k Includes heavy rail, light rail, and automated guideway. Transit injuries include those resulting from all reportable incidents, not just from accidents. Directly Operated (DO) modes only. The drop in the number of injuries in 2002 is due largely to a change in definitions by the Federal Transit Administration. Only injuries requiring immediate medical treatment away from the scene now qualify as reportable. Previously, any injury was reportable. Injuries occurring at highway-rail crossings resulting from operations of public transit rail modes, excluding commuter rail. Data for injuries at light rail crossings are: 1995 (179); 1996 (171); 1997 (92); 1998 (42); 1999 (148); 2000 (111); 2001 (54); 2002 (76); 2003 (56); 2004 (62); 2005 (138); 2006 (44); 2007 (139); 2008 (169); 2009 (230); 2010 (293); and 2011 (267). Since 2008, the data has included both directly operated (DO) and purchased transportation (PT) modes.
l Transit total subtract highway-rail grade crossing.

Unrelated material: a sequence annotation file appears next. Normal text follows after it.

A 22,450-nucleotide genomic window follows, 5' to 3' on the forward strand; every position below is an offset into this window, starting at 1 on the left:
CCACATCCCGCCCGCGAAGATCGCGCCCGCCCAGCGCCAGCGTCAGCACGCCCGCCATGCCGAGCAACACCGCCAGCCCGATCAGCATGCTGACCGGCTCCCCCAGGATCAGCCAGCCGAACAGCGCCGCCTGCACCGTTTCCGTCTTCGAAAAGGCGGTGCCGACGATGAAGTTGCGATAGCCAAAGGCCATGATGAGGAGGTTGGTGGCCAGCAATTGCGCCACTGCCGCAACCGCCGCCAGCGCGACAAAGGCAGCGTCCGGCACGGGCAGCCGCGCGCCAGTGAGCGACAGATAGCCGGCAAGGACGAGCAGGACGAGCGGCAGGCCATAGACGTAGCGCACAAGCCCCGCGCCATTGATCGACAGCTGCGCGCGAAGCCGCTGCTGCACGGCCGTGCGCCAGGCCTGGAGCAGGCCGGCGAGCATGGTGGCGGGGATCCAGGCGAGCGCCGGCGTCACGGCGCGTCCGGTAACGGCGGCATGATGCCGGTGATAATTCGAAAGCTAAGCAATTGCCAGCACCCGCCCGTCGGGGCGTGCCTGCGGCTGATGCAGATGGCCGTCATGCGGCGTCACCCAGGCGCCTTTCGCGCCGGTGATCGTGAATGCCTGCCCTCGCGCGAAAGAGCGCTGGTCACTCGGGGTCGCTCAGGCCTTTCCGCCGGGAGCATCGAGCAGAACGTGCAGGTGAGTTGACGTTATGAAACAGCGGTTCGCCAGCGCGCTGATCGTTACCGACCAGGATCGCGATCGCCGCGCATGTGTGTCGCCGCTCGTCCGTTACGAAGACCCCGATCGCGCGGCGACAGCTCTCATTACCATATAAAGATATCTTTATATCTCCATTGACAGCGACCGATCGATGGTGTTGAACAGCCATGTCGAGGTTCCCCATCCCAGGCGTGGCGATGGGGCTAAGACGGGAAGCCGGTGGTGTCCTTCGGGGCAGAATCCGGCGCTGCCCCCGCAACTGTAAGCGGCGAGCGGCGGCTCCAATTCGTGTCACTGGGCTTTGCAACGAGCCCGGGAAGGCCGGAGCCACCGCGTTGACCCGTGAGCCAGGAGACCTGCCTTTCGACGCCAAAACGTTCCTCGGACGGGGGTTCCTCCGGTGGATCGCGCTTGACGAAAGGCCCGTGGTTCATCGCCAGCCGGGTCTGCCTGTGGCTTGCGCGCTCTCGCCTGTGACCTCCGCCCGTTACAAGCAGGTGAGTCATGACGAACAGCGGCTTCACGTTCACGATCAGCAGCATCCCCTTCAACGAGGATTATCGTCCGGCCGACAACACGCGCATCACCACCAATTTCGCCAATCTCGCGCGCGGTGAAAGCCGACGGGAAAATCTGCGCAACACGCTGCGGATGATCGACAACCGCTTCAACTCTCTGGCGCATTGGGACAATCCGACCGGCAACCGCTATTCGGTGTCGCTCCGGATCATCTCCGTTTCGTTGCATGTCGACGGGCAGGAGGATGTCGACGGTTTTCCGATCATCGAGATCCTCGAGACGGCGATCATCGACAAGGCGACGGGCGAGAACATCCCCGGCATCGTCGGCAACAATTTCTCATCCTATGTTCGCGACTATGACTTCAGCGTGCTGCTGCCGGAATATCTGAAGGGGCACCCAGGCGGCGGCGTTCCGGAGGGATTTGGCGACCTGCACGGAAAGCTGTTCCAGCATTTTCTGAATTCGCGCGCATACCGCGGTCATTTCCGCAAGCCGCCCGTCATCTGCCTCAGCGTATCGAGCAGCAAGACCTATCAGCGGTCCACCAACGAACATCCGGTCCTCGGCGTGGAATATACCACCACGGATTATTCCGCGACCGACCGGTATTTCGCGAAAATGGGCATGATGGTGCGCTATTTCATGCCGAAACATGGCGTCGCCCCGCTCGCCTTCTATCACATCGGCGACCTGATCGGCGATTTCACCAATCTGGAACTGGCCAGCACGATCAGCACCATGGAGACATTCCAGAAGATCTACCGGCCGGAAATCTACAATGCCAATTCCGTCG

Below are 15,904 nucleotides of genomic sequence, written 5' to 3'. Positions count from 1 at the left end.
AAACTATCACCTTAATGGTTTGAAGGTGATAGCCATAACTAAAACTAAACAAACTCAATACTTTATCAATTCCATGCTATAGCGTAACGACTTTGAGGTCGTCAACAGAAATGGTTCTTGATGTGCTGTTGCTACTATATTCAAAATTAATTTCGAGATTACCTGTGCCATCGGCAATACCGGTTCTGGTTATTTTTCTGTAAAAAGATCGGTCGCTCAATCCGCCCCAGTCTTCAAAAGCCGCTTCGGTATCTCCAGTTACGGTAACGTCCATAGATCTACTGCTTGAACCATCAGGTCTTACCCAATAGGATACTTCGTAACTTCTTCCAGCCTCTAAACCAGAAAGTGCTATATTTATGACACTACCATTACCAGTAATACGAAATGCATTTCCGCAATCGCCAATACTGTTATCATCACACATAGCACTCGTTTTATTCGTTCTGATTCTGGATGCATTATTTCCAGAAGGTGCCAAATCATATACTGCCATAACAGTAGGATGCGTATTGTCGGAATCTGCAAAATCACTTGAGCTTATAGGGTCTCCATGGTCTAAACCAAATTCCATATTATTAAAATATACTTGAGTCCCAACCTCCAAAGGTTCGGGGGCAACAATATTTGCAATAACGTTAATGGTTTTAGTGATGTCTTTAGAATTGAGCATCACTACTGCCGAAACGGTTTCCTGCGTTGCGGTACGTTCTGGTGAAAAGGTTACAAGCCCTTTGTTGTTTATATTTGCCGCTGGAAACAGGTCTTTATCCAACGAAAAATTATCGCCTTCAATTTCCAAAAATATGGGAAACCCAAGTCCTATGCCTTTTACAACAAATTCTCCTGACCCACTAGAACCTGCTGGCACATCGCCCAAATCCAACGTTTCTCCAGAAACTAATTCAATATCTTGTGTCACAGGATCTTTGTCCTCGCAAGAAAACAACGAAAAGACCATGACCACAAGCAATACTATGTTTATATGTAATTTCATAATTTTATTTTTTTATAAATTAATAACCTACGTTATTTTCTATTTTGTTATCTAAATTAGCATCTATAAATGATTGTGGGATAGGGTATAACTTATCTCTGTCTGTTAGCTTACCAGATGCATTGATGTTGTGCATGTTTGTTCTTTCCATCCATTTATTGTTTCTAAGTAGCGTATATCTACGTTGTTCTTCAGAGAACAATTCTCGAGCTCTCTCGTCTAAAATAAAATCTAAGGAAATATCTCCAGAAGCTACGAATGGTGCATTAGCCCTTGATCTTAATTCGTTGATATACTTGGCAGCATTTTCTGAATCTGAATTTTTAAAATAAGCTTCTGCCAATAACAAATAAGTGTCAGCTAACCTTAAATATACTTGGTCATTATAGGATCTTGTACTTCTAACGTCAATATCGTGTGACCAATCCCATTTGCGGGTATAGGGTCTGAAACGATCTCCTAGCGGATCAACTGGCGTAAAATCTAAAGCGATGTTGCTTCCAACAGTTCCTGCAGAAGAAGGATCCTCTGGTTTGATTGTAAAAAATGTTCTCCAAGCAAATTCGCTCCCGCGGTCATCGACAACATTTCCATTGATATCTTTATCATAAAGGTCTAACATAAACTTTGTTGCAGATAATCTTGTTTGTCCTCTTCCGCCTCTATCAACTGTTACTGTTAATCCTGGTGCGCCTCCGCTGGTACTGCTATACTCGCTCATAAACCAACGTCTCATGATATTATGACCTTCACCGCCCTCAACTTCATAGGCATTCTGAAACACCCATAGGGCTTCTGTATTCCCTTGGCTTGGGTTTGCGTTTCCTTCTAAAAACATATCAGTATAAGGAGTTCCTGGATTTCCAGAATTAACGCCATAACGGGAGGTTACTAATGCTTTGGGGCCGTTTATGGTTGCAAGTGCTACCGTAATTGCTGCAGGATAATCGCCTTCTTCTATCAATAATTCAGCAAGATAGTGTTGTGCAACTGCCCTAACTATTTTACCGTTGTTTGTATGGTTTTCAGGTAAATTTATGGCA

m Vessel-related injuries include those involving damage to vessels, such as collisions or groundings. Injuries not related to vessel casualties include those from falls overboard or from accidents involving onboard equipment.
n 1992-97 data come from the Marine Safety Management Information System. Between 1998 and 2001 the U.S. Coast Guard phased in a new computer system to track safety data, the Marine Information for Safety and Law Enforcement System. During that period data come from combining entries in the Marine Safety Management Information System with entries in the Marine Information for Safety and Law Enforcement System. Data for 2002, 2003, and 2004 come from the Marine Information for Safety and Law Enforcement System. Data for prior years come from other sources and may not be directly comparable.
To reduce double counting, the following adjustments are made: For Railroad, injuries involving motor vehicles at public highway-rail grade crossings are excluded because such injuries are assumed to be included in Highway injuries. Railroad includes only injuries involving motor vehicles at private highway-rail grade crossings and those not involving motor vehicles. For Transit, commuter rail, demand response, motorbus, and vanpool injuries are excluded because they are counted as Railroad or Highway injuries.
Highway numbers are not actual counts, but estimates of the actual counts. The estimates are calculated from data obtained from a nationally representative sample of crashes collected through NHTSA's General Estimates System (GES). Estimates are rounded to the nearest 1,000. Estimates less than 500 indicate that the sample size was too small to produce a meaningful estimate and should be rounded to zero.